We increased the amount of enrichment provided to the crow by means of food puzzles and various toys to try to keep him busy and occupied so his wing could heal. As I mentioned before, crows are very intelligent animals and when we are caring for them it is part of our job to make sure they are using their brains and are mentally stimulated. We have some great puzzles that we hide their food in, various objects such as bells and mirrors that we had in this crow’s enclosure for the duration of his stay, and a variety of food to keep his diet interesting.

We fed this crow a mix of dry and soaked dog and cat food, wet dog food, rolled oats, cracked corn, berries, hard-boiled eggs, and variously sized mice. We also did our best to be as hands-off as possible and handle the patient only when absolutely necessary, which greatly helps to reduce stress while they are in our care. Following the second surgery, we began to restart physical therapy. On his first physical therapy session we found fresh bruising yet again. This once again led to further x-rays, which showed he had broken the same bone in a new location.

Roxanne with past manager Bri and new manager Riley doing an exam on the crow.

The new fracture was closer to his elbow than the original fracture. At this point, it was the crow’s second fracture of the bone in our care and the third fracture of that same bone within two months. After much discussion, we made the hard decision to humanely euthanize him based on the severity of the newest fracture and its proximity to the elbow. With all the injuries, we couldn’t guarantee that the crow would regain range of motion in that wing and been able to fly comfortably once released. We were also worried there might have been a nutritional or metabolic abnormality that led to repeat fractures.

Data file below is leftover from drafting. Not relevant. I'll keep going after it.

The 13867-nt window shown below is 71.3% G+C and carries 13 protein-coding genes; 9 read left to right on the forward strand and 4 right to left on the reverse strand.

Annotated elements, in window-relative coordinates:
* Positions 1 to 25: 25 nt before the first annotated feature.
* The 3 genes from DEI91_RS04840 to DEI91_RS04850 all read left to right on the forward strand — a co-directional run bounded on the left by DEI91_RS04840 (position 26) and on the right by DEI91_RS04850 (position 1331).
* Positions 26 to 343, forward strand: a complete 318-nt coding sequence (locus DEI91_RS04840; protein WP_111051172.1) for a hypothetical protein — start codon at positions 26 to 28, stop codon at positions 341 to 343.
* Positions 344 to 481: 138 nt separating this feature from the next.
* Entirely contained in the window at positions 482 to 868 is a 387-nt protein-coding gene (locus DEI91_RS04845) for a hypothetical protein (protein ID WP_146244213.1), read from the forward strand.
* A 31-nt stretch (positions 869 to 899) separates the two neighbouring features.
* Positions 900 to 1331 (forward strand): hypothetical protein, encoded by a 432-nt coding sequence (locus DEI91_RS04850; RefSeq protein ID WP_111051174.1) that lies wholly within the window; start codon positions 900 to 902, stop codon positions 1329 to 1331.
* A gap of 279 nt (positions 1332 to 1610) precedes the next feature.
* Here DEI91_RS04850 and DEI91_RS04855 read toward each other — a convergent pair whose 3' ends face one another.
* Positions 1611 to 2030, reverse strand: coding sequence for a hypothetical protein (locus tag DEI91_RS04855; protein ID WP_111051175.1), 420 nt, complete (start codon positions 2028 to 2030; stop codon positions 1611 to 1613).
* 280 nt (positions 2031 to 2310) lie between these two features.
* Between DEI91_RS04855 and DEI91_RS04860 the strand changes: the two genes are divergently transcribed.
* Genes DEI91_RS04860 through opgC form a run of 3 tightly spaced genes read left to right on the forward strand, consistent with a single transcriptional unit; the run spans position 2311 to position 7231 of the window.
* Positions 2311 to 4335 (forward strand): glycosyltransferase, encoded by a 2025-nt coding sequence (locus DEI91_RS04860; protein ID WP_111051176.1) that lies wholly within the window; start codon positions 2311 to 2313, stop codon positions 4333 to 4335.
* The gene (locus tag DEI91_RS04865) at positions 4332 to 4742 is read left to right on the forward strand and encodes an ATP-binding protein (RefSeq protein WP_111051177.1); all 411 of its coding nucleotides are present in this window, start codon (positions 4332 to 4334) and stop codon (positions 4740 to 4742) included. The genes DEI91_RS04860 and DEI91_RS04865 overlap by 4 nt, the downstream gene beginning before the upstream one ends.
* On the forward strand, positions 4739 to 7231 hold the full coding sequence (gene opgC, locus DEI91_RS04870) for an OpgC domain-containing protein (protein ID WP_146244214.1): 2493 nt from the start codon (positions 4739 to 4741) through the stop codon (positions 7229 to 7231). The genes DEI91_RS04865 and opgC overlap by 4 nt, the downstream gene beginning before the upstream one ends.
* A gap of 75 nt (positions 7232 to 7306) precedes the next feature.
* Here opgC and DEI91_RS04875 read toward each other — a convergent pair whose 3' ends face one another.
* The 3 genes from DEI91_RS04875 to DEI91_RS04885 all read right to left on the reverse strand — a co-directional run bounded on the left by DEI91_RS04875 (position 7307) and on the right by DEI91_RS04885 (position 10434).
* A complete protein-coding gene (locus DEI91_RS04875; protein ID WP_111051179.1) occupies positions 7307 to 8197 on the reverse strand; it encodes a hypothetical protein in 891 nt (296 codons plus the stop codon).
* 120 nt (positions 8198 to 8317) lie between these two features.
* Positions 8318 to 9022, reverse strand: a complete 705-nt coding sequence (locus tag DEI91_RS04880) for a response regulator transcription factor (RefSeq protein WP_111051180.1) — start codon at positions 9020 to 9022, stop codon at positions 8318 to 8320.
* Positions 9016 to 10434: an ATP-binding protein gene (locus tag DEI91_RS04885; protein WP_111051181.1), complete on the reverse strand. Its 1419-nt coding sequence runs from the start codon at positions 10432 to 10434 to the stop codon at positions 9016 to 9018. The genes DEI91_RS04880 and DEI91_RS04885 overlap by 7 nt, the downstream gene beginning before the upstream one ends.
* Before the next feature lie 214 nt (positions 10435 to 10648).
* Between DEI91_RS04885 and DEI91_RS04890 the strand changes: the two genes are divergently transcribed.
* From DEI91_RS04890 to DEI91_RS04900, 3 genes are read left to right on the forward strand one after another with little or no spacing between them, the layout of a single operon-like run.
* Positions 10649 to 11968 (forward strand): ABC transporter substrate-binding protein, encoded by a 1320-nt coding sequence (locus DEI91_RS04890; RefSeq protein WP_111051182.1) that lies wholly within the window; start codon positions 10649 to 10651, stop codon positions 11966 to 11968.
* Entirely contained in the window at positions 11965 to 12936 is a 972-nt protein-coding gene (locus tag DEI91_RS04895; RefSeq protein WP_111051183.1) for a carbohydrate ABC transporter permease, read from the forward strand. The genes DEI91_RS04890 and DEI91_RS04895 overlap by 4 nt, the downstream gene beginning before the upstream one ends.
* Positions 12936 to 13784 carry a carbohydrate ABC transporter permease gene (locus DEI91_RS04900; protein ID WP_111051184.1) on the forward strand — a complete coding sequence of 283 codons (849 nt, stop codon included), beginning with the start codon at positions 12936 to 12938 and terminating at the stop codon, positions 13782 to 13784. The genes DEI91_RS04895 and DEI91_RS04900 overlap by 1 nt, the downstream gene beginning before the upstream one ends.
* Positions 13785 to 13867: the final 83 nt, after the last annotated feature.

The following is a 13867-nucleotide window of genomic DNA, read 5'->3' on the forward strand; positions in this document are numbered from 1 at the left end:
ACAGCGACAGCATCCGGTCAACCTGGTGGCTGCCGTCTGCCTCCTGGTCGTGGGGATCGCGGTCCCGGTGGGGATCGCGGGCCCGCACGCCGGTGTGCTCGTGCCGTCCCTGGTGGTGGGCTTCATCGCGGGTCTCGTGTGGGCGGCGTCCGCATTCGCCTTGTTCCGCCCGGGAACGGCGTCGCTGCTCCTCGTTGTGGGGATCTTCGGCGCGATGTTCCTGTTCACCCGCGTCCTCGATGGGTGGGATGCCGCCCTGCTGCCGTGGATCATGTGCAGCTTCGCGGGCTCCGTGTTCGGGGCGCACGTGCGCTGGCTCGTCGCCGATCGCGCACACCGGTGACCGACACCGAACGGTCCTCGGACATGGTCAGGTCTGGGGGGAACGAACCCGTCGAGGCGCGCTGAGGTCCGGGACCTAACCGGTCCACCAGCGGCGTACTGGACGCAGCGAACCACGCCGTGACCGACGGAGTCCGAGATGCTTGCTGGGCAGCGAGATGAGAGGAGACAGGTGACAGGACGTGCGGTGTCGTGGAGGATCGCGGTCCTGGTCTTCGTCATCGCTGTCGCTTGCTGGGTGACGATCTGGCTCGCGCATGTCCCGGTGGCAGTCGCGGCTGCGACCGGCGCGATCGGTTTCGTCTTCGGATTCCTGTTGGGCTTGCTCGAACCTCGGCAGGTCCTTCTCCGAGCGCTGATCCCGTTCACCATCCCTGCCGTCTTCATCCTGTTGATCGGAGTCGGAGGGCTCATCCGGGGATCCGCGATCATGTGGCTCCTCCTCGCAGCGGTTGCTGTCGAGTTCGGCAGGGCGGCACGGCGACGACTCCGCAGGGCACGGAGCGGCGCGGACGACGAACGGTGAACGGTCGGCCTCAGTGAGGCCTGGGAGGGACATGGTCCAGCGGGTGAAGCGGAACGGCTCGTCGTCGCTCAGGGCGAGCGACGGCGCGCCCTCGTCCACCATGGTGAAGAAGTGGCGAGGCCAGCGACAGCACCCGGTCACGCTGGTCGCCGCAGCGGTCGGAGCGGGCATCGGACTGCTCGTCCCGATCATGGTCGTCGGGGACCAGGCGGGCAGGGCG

We did the best that we could for the crow while in our care, and unfortunately, while it was not the outcome we hoped for, it was the right decision and the most humane option for this patient. Although this case did not have a positive outcome, I was still appreciative of the learning opportunities it provided. Upon reflection on this case, I recognize how much I have grown as a veterinary student. I was able to work very closely with the faculty, residents, and the managers throughout the process. I was able to build relationships with all these amazing people who are involved in the clinic by working on this complicated case with them. My team lead/secondary was there to help answer my millions of questions and really increased my confidence level. The faculty were a great support system for the harder questions we had while working with this crow and were there to help us every step of the way.

Without the mentorship of my team leader and the faculty in the clinic, I would not have learned as much as I did, and I’m extremely grateful to them for helping me. Working on this case allowed me to learn about avian orthopedics, the process of dynamic destabilization (taking the pins out in stages), case management, and treatment decisions which I will be using throughout other cases during the rest of my career. I enjoyed being that first point of contact to always be up to date and involved in the case. It was very intimidating to shift my thinking of myself from a student to a veterinarian. Making that shift mentally allowed me to think more about the medical decisions we were making, and I felt that I was very involved and integrated into the case.

When I think about my experiences in the Wildlife Medical Clinic so far this year, it all centers on increasing my clinical skills and confidence, and this case was instrumental in that. I am very lucky that I’m already hands-on with the entire medical process as a first-year veterinary student, and I can’t wait to see how much more I learn, grow, and gain from working with all the amazing other students, faculty, residents, and animals that we interact with at the wildlife medical clinic.

Written by Roxanne, Class of 2027